How far are we from a low emission transportation sector?
We’re working towards it, but we still have a way to go. That’s why we’re rethinking how we get there by working with government and our industry partners to meet growing demand for lower emission transportation solutions. It’s part of our 30BY30 plan and how we’re rethinking a lower carbon future for BC.
Installing more charging stations across BC
Charging at home or at a public Level 2 station is a great option most of the time. But how about when you need a fast charge? Currently, we operate 30 direct current fast charging (DCFC) electric vehicle (EV) stations at 19 different locations across our electric service territory. In 2020, we saw a 105 per cent increase in EV charging on our network, compared to 2019. By the end of 2021, we plan to have at least 40 chargers in service at 22 different sites, helping EV drivers travel with confidence across our electric service territory.
Costing users $0.30 per minute to charge—the same rate as many other stations throughout the province—FortisBC’s DCFC stations are conveniently located in close proximity to travel corridors, supporting highway travel within and between the numerous communities served by FortisBC. Partnering with communities and all levels of government to build more charging stations is another way we’re meeting the challenge to reduce our customers’ greenhouse gas (GHG) emissions by 30 per cent by 2030.
Partnering with companies and industry
Powerful partnerships get us to bigger greenhouse gas (GHG) emissions reduction numbers faster. Since we began our partnership in 2018, TransLink has been a leading example for transit authorities and fleet operators making the switch to lower-carbon fuels. Today, compressed natural gas (CNG) vehicles make up roughly a fifth of TransLink's bus fleet. In GHG terms, TransLink estimates up to 21 per cent fewer emissions per bus with a 50 per cent reduction in fuel costs versus diesel.
With RNG, a carbon-neutral fuel, the partnership gets even better, reducing GHG emissions by close to 90 per cent versus diesel.2 TransLink was the first public transportation authority in Canada to use RNG to help fuel its natural gas-powered buses. Through our five-year supply contract, we expect to fuel the existing TransLink natural gas bus fleet with 100 per cent RNG. The transition to RNG will reduce TransLink's GHG emissions by 50,000 tons per year or the equivalent of taking 10,000 cars off the road for one year. This will be a positive step for TransLink and its goal of using 100 per cent renewable energy by 2050, which further supports our 30BY30 progress.
Learn more about electric vehicles and rebates for home and business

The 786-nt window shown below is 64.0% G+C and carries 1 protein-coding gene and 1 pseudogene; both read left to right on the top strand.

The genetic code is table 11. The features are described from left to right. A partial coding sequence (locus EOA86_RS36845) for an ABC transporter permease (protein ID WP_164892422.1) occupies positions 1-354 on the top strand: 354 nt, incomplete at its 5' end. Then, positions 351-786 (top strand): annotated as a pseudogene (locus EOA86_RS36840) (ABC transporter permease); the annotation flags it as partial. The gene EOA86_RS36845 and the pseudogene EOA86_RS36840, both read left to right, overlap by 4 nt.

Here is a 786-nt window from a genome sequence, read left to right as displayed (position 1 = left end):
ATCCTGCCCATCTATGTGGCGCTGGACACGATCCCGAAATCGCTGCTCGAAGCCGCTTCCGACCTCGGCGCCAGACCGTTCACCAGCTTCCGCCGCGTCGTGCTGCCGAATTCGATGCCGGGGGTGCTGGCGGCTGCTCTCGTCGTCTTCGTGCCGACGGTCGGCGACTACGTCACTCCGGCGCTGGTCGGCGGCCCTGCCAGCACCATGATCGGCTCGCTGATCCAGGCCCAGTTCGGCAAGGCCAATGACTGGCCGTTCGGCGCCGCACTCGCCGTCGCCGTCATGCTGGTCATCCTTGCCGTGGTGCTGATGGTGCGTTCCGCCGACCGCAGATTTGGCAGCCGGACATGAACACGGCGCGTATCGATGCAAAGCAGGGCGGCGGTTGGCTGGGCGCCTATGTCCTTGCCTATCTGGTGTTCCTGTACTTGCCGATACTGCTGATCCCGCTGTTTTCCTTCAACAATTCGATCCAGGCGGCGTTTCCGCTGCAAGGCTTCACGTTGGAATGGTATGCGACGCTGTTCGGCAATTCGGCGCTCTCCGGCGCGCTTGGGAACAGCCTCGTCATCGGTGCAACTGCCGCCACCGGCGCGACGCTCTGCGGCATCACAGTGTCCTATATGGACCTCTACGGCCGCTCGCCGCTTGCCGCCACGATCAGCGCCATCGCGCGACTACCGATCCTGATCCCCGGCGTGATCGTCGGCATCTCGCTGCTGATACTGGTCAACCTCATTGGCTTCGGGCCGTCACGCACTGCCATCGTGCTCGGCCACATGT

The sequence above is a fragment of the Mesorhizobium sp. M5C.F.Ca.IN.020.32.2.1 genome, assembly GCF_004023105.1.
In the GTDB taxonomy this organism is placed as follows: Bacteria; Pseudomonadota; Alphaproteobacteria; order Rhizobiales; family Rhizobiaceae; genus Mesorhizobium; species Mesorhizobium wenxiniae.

We’re helping our customers plug in to cleaner energy choices for transportation.
Finding lower carbon commercial solutions
At 41 per cent of provincial GHG emissions, transportation accounts for the largest emissions footprint in BC.1 Think about all those truck fleets, long haul semis, city buses and more powered by diesel and you start to get a clearer picture of the opportunity for lowering emissions. Together with industry and government, we have a plan—part of our Clean Growth Pathway to 2050— to address this issue.
GHG emissions by sector
Transportation has the largest emissions footprint in BC, producing 41 per cent of all GHG emissions.
Today, FortisBC fuels more than 1000 low-carbon medium-duty and heavy-duty vehicles using CNG and liquefied natural gas (LNG), reducing GHG and air contaminant emissions right here, right now. In addition, we’ll continue to help our transportation customers transition to a variety of lower-carbon fuel alternatives that are commercially available today, including Renewable Natural Gas (RNG).
With the gradual adoption of battery-electric and hydrogen fuel cell technology, we also see a future where personal vehicles could produce zero emissions. As part of this future, we envision helping our customers with training, infrastructure support and incentives for when these zero emission solutions become commercially available for medium- and heavy duty vehicles.
RNG will reduce TransLinks’ GHG emissions by the equivalent of taking 10,000 cars/year off the road
Find out about commercial incentive programs
More companies are reducing carbon emissions in their vehicles by switching to LNG, CNG and RNG. See how yours can make positive impact on the environment.
Contact our project team
Let us help you find the right alternative fuel option for your business.
1 Pathways for British Columbia to achieve its GHG reduction goals; Guidehouse, 2020, p11.
2 Calculations based on carbon intensities from BC’s Renewable & Low Carbon Fuel Requirements Regulation